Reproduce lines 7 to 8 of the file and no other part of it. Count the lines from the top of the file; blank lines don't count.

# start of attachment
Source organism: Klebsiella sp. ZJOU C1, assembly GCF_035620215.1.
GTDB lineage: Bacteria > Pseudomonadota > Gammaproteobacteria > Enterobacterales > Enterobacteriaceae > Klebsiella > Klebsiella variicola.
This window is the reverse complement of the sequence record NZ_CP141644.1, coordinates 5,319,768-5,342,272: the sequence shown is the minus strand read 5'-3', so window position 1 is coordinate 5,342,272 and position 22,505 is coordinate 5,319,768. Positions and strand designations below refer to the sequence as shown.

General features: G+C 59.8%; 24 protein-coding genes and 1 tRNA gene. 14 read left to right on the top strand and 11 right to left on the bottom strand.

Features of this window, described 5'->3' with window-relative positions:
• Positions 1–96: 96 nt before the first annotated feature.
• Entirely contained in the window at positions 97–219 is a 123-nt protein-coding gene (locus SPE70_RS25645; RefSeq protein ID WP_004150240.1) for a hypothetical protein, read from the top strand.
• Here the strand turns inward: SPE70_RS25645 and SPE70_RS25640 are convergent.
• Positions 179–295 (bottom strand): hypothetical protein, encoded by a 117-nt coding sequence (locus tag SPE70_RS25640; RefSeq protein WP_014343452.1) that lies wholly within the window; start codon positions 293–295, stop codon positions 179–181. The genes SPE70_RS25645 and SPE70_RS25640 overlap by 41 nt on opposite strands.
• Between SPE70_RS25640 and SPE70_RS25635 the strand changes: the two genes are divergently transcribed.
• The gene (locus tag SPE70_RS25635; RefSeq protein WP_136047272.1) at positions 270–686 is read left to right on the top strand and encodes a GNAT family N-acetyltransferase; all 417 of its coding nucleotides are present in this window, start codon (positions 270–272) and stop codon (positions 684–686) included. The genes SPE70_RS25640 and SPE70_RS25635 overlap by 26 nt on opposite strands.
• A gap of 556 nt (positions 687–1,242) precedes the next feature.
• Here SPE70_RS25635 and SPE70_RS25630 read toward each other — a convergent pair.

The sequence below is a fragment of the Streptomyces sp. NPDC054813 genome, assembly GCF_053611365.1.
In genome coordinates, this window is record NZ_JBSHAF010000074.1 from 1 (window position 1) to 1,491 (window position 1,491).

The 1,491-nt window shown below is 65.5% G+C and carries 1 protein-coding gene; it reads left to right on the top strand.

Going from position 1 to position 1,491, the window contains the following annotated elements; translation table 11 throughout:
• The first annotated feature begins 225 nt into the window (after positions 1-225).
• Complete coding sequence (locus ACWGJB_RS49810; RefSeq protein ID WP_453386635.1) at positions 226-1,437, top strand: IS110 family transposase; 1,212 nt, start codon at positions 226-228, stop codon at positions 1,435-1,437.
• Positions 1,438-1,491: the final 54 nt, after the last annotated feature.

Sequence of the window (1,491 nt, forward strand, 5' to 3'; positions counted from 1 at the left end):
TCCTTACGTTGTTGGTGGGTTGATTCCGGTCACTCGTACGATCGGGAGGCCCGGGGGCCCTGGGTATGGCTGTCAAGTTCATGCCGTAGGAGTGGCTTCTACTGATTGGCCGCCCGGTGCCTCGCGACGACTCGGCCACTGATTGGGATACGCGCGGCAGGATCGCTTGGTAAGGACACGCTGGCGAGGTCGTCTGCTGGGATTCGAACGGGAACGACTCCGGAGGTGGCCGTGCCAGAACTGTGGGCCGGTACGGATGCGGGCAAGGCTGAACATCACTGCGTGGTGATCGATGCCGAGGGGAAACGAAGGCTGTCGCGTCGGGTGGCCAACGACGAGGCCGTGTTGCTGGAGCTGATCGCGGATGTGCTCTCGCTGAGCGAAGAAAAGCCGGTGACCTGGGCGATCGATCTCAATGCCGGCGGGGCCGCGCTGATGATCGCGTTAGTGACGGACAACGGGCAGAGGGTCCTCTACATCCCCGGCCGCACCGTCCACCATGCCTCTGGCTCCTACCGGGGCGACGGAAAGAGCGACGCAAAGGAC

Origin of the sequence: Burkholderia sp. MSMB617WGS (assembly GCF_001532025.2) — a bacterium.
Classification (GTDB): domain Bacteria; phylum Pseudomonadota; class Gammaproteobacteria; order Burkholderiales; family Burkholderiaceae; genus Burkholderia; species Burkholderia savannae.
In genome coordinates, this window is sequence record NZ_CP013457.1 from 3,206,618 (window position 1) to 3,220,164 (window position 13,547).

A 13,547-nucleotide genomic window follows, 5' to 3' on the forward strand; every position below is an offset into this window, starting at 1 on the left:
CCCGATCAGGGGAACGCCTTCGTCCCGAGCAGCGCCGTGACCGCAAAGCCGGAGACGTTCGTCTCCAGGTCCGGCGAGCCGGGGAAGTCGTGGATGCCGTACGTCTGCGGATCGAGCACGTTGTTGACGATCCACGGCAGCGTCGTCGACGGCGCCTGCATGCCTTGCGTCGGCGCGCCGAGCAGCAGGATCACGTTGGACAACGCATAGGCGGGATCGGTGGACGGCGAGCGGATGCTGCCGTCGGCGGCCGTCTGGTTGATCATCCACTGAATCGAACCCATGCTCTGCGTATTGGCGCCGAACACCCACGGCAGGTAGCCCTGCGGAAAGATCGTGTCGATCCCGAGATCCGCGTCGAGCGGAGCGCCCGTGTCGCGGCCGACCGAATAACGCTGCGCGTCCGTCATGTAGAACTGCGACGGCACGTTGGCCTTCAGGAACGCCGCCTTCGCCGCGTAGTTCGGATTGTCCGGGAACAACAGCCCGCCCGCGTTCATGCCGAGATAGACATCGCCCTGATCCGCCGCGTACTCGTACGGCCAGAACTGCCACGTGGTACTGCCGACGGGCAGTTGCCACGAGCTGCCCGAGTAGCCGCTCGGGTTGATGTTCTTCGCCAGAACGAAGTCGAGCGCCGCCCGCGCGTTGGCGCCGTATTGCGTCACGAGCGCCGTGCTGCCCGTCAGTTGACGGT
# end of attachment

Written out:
• Entirely contained in the window at positions 97–219 is a 123-nt protein-coding gene (locus SPE70_RS25645; RefSeq protein ID WP_004150240.1) for a hypothetical protein, read from the top strand.
• Here the strand turns inward: SPE70_RS25645 and SPE70_RS25640 are convergent.